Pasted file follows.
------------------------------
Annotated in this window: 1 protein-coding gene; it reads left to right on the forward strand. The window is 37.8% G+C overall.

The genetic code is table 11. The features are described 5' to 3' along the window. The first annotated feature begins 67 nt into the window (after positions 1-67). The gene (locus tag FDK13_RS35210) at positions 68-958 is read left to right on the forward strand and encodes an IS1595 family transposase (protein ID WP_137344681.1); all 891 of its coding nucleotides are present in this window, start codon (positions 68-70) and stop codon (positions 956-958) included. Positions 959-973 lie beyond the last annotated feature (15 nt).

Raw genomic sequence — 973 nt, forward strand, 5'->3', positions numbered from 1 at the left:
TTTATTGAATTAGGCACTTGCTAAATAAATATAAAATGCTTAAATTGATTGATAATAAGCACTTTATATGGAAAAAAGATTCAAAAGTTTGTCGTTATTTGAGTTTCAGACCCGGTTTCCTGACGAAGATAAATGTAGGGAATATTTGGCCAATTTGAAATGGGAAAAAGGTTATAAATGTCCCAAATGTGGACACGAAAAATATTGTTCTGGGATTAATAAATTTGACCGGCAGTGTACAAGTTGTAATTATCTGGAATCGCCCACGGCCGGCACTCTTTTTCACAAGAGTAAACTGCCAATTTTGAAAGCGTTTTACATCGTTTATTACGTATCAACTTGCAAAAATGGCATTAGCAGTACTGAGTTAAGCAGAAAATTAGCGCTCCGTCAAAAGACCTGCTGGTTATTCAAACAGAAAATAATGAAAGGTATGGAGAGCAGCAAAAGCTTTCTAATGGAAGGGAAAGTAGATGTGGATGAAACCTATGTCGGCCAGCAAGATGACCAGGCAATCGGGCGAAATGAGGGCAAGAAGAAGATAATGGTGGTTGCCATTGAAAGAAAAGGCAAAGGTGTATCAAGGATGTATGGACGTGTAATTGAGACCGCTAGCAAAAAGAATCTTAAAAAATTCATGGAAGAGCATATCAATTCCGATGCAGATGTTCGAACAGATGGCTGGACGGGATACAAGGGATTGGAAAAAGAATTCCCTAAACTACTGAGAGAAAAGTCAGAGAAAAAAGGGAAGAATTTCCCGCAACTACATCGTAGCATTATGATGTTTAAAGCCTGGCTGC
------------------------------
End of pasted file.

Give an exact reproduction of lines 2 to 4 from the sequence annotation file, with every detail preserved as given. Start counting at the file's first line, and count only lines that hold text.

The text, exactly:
The genetic code is table 11. The features are described 5' to 3' along the window. The first annotated feature begins 67 nt into the window (after positions 1-67). The gene (locus tag FDK13_RS35210) at positions 68-958 is read left to right on the forward strand and encodes an IS1595 family transposase (protein ID WP_137344681.1); all 891 of its coding nucleotides are present in this window, start codon (positions 68-70) and stop codon (positions 956-958) included. Positions 959-973 lie beyond the last annotated feature (15 nt).

Raw genomic sequence — 973 nt, forward strand, 5'->3', positions numbered from 1 at the left:
TTTATTGAATTAGGCACTTGCTAAATAAATATAAAATGCTTAAATTGATTGATAATAAGCACTTTATATGGAAAAAAGATTCAAAAGTTTGTCGTTATTTGAGTTTCAGACCCGGTTTCCTGACGAAGATAAATGTAGGGAATATTTGGCCAATTTGAAATGGGAAAAAGGTTATAAATGTCCCAAATGTGGACACGAAAAATATTGTTCTGGGATTAATAAATTTGACCGGCAGTGTACAAGTTGTAATTATCTGGAATCGCCCACGGCCGGCACTCTTTTTCACAAGAGTAAACTGCCAATTTTGAAAGCGTTTTACATCGTTTATTACGTATCAACTTGCAAAAATGGCATTAGCAGTACTGAGTTAAGCAGAAAATTAGCGCTCCGTCAAAAGACCTGCTGGTTATTCAAACAGAAAATAATGAAAGGTATGGAGAGCAGCAAAAGCTTTCTAATGGAAGGGAAAGTAGATGTGGATGAAACCTATGTCGGCCAGCAAGATGACCAGGCAATCGGGCGAAATGAGGGCAAGAAGAAGATAATGGTGGTTGCCATTGAAAGAAAAGGCAAAGGTGTATCAAGGATGTATGGACGTGTAATTGAGACCGCTAGCAAAAAGAATCTTAAAAAATTCATGGAAGAGCATATCAATTCCGATGCAGATGTTCGAACAGATGGCTGGACGGGATACAAGGGATTGGAAAAAGAATTCCCTAAACTACTGAGAGAAAAGTCAGAGAAAAAAGGGAAGAATTTCCCGCAACTACATCGTAGCATTATGATGTTTAAAGCCTGGCTGC